thoughtful reflection

thoughtful reflection ch. 8



The Arising of Cintamayiprajna

      With the completion of the study of the terms and their meanings used in the Heart Sutra, a broader and more penetrating review of their implications is now in order.  While theories and conjectures can never provide proof of anything, thoughtful reflection and a deeper analysis can aid in the perfection of reason that can, at least, give a clearer indication of reality. Finding the truth and living in accord with truth is possible by exercising reason, once the right way of comprehending reality is found (right view), no more questions need be asked, and no more statements need be made regarding the matter. All the entanglements and delusions anyone experiences are due to ignorance, wrong knowledge, and lack of thoughtful reflection.  But through the powers of reason these problems can be overcome.

      The Heart Sutra is very short, very compact, and has broadly influenced Buddhist thought.  It focuses primarily on the doctrine of sunyata, emptiness.  The experience of emptiness is substantially different from knowledge that arises due to study, reasoning, or logical thinking.  Yet these very steps are necessary as prerequisite for a direct understanding that will transcend the limitations of the discriminative intellect.  Although the four lower aspects of prajna, sruti, cinta, bhavana, and niscaya have their arising from proper reason and analysis initially, adhiprajna results as the evolving fruition of wisdom.  Adhiprajna is an integrated and holistic blossoming of wisdom, and leaves nothing uninspected.    Yet this wisdom is beyond any function of intellect that uses descriptions, words, indications, or other symbolic tokens of expression such as analogies or similes.   Thoughtful reflection is an extension of study and is necessary to further prepare the ground for insight that ultimately transcends reason and logic.

      Sunyata, as found in Mahayana Buddhism, is the central and paramount doctrine around which all phenomena can be understood.   Every effort, every means available at every available opportunity should be used to meticulously examine, understand and realize its implications.   Everything that can be known as an objective phenomenon is subject to the application of the doctrine of emptiness.   All objects and events are impermanent, have no inherent self, and are of the character of suffering.   Whatever is commonly conceived as an individual object or person does not exist in the sense of its being a permanent, independent, or substantial individual.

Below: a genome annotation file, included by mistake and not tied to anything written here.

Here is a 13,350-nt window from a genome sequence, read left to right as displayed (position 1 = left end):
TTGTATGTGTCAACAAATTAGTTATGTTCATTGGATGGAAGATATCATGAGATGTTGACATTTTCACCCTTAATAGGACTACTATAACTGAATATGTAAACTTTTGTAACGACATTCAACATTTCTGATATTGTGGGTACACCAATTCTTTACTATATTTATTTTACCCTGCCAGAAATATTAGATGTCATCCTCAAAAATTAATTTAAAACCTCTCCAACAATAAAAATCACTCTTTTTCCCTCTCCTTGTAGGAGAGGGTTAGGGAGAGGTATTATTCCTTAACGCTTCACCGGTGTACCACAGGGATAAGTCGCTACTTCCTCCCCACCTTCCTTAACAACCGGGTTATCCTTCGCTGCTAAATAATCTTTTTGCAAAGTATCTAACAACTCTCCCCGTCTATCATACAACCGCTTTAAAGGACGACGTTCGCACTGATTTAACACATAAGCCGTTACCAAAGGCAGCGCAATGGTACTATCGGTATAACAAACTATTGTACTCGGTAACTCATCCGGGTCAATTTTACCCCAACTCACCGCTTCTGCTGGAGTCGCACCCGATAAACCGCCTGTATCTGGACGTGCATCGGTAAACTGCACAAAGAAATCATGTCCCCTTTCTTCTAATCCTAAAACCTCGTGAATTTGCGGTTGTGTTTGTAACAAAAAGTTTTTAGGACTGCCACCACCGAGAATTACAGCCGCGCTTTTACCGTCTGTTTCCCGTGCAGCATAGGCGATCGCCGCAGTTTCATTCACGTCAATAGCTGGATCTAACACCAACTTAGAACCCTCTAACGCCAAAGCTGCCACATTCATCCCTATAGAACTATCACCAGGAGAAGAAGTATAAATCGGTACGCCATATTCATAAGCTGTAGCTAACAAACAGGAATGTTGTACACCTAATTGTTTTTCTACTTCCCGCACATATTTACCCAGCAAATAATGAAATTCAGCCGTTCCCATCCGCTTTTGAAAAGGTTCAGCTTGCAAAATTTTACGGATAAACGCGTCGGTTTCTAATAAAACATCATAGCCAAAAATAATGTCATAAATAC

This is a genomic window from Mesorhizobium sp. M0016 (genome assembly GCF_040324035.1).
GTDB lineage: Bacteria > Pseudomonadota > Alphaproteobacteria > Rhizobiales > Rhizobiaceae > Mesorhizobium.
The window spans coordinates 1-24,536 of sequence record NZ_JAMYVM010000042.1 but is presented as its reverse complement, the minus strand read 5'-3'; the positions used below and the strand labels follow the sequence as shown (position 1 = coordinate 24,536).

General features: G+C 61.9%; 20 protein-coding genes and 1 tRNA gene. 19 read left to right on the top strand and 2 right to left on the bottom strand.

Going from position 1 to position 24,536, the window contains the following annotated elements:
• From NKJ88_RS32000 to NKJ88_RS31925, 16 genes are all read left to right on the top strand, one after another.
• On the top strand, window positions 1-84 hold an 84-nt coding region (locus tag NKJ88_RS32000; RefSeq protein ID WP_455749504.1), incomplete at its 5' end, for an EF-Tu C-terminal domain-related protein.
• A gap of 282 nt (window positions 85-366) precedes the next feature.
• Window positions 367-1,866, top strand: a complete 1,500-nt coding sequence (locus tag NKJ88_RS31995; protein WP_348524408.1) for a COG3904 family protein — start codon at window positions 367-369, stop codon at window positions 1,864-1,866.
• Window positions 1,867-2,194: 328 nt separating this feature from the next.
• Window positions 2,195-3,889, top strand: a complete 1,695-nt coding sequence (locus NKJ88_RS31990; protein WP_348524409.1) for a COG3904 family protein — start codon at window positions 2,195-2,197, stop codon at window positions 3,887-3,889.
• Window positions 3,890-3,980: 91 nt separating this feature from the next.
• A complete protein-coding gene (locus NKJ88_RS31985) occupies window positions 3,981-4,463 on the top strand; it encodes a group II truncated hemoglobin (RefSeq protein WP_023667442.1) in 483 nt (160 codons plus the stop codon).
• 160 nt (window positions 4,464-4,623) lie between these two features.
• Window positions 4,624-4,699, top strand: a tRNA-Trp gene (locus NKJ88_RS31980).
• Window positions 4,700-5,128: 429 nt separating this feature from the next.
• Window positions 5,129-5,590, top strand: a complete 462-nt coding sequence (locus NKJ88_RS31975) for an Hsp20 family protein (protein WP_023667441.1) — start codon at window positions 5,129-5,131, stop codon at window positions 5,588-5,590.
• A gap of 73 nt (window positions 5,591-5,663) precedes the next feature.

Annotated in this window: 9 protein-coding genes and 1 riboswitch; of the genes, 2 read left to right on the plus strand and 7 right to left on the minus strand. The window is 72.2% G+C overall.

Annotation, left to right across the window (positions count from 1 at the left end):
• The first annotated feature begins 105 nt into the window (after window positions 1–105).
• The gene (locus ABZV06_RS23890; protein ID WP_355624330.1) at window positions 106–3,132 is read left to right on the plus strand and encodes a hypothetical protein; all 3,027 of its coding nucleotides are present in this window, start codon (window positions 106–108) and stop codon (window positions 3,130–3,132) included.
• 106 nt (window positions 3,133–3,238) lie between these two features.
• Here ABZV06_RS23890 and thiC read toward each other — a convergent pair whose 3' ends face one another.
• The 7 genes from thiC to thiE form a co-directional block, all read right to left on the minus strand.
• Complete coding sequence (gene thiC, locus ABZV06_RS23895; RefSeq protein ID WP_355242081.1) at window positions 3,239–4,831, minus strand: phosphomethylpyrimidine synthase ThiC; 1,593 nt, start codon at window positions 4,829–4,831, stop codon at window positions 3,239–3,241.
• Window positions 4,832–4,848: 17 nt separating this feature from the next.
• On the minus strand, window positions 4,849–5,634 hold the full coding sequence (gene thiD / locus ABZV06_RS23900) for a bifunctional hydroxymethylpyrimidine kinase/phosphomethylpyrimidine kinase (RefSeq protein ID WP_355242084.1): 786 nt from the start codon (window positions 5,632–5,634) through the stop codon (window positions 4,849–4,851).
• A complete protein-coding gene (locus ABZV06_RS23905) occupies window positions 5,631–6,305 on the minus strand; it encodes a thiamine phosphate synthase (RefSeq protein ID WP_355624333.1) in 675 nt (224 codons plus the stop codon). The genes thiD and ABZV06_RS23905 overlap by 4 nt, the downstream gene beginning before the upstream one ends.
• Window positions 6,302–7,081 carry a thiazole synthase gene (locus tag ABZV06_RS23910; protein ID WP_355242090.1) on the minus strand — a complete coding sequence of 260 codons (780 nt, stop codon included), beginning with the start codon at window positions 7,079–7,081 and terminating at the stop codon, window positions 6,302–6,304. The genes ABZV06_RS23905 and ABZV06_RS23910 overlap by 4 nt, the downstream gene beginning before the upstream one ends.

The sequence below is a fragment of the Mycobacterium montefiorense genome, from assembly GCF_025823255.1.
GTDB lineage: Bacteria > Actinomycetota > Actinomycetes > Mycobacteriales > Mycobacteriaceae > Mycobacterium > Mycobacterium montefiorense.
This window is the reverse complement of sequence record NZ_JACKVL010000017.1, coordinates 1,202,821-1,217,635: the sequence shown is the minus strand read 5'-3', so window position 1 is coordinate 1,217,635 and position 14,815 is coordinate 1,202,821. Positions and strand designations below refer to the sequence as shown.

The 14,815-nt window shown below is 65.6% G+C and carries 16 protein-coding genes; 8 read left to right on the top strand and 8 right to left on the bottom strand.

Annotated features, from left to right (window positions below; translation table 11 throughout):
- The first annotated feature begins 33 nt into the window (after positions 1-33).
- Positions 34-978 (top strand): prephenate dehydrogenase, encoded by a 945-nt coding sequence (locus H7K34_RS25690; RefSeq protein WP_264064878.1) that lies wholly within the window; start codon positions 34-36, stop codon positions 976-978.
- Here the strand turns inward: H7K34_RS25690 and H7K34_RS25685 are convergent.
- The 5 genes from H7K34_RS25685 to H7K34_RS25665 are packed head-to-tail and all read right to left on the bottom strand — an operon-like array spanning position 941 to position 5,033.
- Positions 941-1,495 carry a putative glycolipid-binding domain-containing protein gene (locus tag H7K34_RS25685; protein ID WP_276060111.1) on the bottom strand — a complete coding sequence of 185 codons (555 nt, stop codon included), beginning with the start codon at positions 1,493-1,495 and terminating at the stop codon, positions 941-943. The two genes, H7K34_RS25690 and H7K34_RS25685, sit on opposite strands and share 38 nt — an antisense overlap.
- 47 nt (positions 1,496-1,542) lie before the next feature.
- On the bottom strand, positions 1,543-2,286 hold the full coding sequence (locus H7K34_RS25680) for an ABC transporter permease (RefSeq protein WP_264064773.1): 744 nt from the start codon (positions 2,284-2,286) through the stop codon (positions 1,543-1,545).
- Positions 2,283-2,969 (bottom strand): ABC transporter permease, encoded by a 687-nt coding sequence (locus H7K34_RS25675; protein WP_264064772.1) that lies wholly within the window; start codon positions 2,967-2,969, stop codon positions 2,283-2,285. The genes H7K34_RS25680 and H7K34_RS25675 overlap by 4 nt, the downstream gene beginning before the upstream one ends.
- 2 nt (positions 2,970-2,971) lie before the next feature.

Anatman means not-self.   It is a specific Buddhist doctrine that defines a person as being empty of an eternal and changeless self-essence, sometimes referred to as a soul, often described as being an eternal soul, an aspect of selfness inhabiting the body.   Atman (meaning self, soul), is a Vedic concept referring to an independent, unchanging and eternal identity.   This identity as defined in this concept is the essential self-ness that is found at the very core of individuals and entities.   It is thought to be the very essence of the particular form in which it finds a home.   The implication behind this concept would be that these essential selves exist somewhere, in some warehouse of waiting selves, and become activated only when an appropriate body/form is available, and that after the demise of that body/form, it returns in its pristine, unchanging and unchanged form to home-central warehouse for whatever comes next.

   Anatman, our Buddhist concept, finds its expression based on the teaching of interdependent origination; these creative steps in the process of all phenomenal conditions point to the fact that everything is impermanent, that everything is in a constant state of flux, and that everything draws on the interactions of other things in the becoming process.  So if someone then identifies himself as being the five skandhas, or as being the body or the mind, this is simply called ego which is, even as a mistaken notion, also impermanent, changing and prone to suffering, a so-called personality made of component parts, structures that have no self either.   No thing can be found that has a self-existing nature.  Neither the mistaken human identity called ego nor any other quality or characteristic can be designated as a real self, a permanent and unchanging self-nature.   This is exactly what Avalokitesvara comprehended when he saw that all five skandhas were empty of inherent existence.